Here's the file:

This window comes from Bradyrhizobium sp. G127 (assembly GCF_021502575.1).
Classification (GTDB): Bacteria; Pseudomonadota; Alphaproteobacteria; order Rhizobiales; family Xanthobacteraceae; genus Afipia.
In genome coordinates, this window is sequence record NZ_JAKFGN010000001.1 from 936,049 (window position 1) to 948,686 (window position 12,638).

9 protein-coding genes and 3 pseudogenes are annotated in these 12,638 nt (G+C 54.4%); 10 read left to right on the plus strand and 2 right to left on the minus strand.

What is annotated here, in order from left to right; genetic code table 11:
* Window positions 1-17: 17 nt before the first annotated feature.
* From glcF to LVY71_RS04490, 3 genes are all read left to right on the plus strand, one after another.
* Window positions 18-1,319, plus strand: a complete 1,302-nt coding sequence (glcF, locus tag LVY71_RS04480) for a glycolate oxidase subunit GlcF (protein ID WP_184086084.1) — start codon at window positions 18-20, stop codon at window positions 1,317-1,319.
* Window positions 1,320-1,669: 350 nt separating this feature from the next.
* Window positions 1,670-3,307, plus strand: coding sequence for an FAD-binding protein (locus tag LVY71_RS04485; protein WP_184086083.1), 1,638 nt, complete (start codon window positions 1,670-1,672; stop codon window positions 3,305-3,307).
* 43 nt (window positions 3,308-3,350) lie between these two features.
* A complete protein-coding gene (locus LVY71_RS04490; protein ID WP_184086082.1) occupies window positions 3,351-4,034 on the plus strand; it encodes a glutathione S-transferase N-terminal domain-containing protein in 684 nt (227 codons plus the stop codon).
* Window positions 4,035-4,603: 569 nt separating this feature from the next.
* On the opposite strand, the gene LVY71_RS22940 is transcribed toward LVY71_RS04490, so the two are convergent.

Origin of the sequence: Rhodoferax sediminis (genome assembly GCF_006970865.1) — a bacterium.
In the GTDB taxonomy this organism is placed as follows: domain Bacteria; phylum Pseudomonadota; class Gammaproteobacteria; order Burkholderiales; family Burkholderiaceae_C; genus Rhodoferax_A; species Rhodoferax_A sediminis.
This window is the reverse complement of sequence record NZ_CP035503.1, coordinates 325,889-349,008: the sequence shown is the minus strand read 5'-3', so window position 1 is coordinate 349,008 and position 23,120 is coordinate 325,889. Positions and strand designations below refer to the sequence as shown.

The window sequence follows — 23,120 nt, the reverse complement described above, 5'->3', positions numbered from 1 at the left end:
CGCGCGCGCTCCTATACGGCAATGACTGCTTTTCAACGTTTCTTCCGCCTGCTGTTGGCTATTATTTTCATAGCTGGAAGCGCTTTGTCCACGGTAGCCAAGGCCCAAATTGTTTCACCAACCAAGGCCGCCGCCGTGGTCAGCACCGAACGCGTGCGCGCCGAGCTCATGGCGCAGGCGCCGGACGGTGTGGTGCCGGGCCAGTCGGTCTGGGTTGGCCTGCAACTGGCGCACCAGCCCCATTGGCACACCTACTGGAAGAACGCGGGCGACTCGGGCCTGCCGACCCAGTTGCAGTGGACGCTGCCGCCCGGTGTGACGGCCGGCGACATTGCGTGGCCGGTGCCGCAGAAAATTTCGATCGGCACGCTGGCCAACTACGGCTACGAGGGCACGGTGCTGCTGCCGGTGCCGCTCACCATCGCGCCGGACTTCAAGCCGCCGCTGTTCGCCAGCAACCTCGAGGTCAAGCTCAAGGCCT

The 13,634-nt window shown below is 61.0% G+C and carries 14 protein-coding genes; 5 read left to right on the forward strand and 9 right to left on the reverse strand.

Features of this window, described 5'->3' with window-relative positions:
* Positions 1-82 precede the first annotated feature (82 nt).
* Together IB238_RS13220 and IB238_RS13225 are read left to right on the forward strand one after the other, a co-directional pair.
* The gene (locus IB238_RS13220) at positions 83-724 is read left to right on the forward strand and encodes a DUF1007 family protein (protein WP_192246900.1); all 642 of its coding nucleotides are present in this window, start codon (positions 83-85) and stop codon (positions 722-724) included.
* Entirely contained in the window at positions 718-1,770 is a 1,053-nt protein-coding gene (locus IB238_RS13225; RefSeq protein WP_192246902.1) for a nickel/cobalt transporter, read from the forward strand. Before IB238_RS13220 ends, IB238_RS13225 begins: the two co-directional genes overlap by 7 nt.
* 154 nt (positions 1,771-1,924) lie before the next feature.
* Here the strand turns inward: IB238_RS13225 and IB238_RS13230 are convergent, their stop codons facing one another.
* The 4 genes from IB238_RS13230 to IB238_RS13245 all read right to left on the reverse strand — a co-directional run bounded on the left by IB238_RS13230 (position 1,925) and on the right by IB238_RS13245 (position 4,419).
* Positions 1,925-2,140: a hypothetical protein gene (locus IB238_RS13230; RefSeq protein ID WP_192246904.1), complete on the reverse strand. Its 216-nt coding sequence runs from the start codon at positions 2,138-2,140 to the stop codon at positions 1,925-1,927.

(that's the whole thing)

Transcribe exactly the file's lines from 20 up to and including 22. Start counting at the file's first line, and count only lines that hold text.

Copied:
The 13,634-nt window shown below is 61.0% G+C and carries 14 protein-coding genes; 5 read left to right on the forward strand and 9 right to left on the reverse strand.

Features of this window, described 5'->3' with window-relative positions:
* Positions 1-82 precede the first annotated feature (82 nt).